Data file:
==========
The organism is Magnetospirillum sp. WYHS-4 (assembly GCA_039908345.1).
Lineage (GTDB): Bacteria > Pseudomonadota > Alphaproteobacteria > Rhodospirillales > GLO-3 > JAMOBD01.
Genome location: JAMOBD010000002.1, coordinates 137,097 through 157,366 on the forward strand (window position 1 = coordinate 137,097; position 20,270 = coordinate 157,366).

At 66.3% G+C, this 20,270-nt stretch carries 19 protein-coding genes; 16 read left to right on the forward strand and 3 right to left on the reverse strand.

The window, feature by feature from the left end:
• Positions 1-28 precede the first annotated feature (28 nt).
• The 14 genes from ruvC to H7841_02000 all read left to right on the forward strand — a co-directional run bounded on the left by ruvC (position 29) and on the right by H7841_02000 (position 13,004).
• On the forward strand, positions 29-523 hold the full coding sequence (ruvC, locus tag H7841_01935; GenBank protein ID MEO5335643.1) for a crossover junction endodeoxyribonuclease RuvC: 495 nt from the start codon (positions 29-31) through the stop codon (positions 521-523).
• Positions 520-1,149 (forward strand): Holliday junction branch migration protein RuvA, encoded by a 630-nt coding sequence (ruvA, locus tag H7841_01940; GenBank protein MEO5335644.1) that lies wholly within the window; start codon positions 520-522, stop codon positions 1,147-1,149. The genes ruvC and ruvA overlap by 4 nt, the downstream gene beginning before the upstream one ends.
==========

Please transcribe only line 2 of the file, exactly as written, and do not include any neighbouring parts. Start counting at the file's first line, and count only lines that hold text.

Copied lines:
Lineage (GTDB): Bacteria > Pseudomonadota > Alphaproteobacteria > Rhodospirillales > GLO-3 > JAMOBD01.